Suffering of people in some of the world’s poorest countries is often fueled by shortsighted private spending decisions as much as it is by low incomes. This is an “ugly secret of poverty, one rarely acknowledged by aid groups or U.N. reports,” Nick Kristof writes on The New York Times.
Kristof writes about his experience in a Congo village where he met a fourth-grader who is about to get kicked out of school because his parents were not able to pay three months worth of tuition. Talking to the boy’s parents, the columnist says he found that the father spends up to USD12 a month on alcohol, while both parents spend a combined total of USD10 a month on cellphone bills.
The child’s education costs some USD2.5 a month, according to Kristof.
“If the poorest families spent as much money educating their children as they do on wine, cigarettes and prostitutes, their children’s prospects would be transformed,” Kristof argues.
The columnist proposes two solutions: giving women more power over the household income and promoting microsavings.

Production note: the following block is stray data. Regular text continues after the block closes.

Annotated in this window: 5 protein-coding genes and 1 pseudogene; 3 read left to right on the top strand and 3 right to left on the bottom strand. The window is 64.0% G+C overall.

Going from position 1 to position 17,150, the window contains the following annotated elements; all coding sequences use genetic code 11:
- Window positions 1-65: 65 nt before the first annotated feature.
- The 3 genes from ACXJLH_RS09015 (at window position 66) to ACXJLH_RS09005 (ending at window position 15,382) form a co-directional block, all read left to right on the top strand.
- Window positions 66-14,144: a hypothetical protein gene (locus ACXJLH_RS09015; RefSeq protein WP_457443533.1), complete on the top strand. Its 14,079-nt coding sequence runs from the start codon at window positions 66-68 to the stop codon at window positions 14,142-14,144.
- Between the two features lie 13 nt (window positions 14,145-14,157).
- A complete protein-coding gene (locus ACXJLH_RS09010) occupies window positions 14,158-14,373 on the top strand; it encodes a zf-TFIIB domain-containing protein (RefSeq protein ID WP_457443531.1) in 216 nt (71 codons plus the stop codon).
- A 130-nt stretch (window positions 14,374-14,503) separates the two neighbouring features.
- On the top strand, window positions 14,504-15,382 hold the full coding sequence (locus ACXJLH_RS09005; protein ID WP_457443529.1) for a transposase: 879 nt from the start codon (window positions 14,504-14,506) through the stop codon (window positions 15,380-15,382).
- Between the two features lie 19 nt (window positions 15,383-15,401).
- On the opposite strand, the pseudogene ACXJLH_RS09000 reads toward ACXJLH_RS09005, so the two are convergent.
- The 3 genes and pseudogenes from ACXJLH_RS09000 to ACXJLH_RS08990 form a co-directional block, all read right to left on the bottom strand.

Evidence from past studies has shown that women are more likely than men to spend money on education, Kristof says.
Microsavings, meanwhile, can help transform a consumptions culture in a savings one. These kind of programs help poor people save when banks are not interested in them.
“If we’re going to make more progress, and get kids like the Obamza children in school and under bed nets, we need to look unflinchingly at uncomfortable truths — and then try to redirect the family money now spent on wine and prostitution,” Kristof says.